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Share Your Android Tablet (and Keep Your Privacy) with a Guest Account

android-user-accounts

Tablets are great devices to leave on a coffee table and share, but they’re intensely personal. They provide direct access to your email, signed-in apps, and even your Chrome browser history from your PC.

Modern Android tablets running Android 4.2 or newer provide a way to set up multiple user accounts, allowing you to share your tablet with anyone. You can create a guest account to share or create multiple accounts for specific people.

Creating a Guest Account

To get started, open your Android tablet’s Settings screen and tap the Users option under Device.

Note: If you don’t see the Users option, your tablet is running Android 4.1 or older. Android 4.2 has been out for some time and is found on tablets such as the Nexus 7 — the new and old versions — as well as other modern Android tablets, including the Samsung Galaxy and ASUS Transformer series. If your tablet is a bit older and isn’t a Nexus tablet, it may not receive the update.

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To create a guest account, tap the Add user or profile option.

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Select User — we’ll explain restricted profiles later. User accounts are probably best for guests, while restricted profiles may be best for children that you want to restrict to a few games. (If you’re using Android 4.2, you won’t see the Restricted profile option.)

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Android will show some information explaining this feature — tap the OK button to continue.

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Tap the Set up now button to set up your guest profile.

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You’ll be taken to the lock screen. Note the user icon at the bottom — you’re now signed in as the new user. Just unlock the screen to continue.

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Once you do, you’ll see the typical Welcome screen. When asked if you have a Google account, tap No and select Not now. This will allow you to create a guest account that will function like a normal user account, except you won’t be able to use any options requiring a Google account. Guests can pick up your tablet and use the default apps, like the Chrome browser, YouTube, Google Maps and other apps. However, they won’t be able to install apps without creating a Google account, as Google Play won’t function.

If you wanted to install apps in your guest account, you could create a separate Google account for it and install the apps from Google Play. Android won’t waste space by installing the apps twice if they’re already installed for another user account — Android will just make the app available to the other user account, storing a single copy of the app in its storage.

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Continue through the welcome process, entering Guest or a similar name for your new user account.

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Switching User Accounts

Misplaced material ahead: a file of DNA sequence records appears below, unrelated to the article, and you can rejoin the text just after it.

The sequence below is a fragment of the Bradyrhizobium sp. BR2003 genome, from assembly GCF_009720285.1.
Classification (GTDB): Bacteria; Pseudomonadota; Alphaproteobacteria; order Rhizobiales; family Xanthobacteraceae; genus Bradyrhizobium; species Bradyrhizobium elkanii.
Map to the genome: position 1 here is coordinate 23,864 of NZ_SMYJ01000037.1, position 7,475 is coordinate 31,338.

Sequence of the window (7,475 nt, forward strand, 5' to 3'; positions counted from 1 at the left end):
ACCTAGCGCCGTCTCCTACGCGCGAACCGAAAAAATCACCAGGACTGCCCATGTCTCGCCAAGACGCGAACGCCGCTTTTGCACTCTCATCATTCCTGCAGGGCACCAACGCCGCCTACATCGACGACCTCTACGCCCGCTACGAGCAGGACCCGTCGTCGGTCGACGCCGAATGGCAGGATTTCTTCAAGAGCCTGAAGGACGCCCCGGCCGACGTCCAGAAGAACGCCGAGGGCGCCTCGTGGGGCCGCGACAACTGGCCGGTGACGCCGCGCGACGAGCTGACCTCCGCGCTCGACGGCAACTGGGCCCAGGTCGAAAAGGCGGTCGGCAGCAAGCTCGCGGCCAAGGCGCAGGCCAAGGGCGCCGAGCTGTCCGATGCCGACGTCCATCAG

To switch a user account, tap the icons on the bottom of the lock screen. You’ll be prompted for your PIN or pattern if you set one up. To “sign out” of your user account, just lock your tablet.

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You can also pull down the quick settings panel from the top-right corner of your tablet’s screen and tap your username to go straight to the lock screen and switch users.

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Creating Accounts for Specific People

If you have specific people that constantly use your tablet — perhaps your spouse or children — you may want to give each of them their own dedicated user account. To do so, go through the Add a user process normally, passing the device to them and allowing them to log into their own Google account. They can then set up their own lock code to protect their account, although you — the device’s owner, or the first account that logged into the tablet — are capable of removing their accounts from your tablet.

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Restricted Profiles

If you’re using Android 4.3, you also have the ability to set up restricted profiles by selecting Restricted profile when adding a new user account.

Restricted profiles function similarly to parental controls. The restricted profile has access to apps from your account, but you can choose exactly which apps they have access to. Developers have the option to implement fine-grained settings for restricted profiles, so you could theoretically choose what the restricted profile could do in a specific app.

Restricted profiles are a great way of making only certain apps available to a user. For example, you could give your child access to only a few games and block access to other apps. When they want to play games on your tablet, you could sign into the restricted profile — the same way you’d sign into a standard user account — and hand it over. They’d be able to play only the games you specifically made available, and they wouldn’t be allowed to make in-app purchases. You wouldn’t have to go through all the trouble of creating a separate user account and installing the apps twice.

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Bear in mind that the solution for using a Guest account above is a bit of a workaround. Google doesn’t offer a way to create a special guest account and any data a guest stores on the account will be accessible to future guests using that same account.

Chris Hoffman is a technology writer and all-around computer geek. He's as at home using the Linux terminal as he is digging into the Windows registry. Connect with him on Google+.

  • Published 08/13/13

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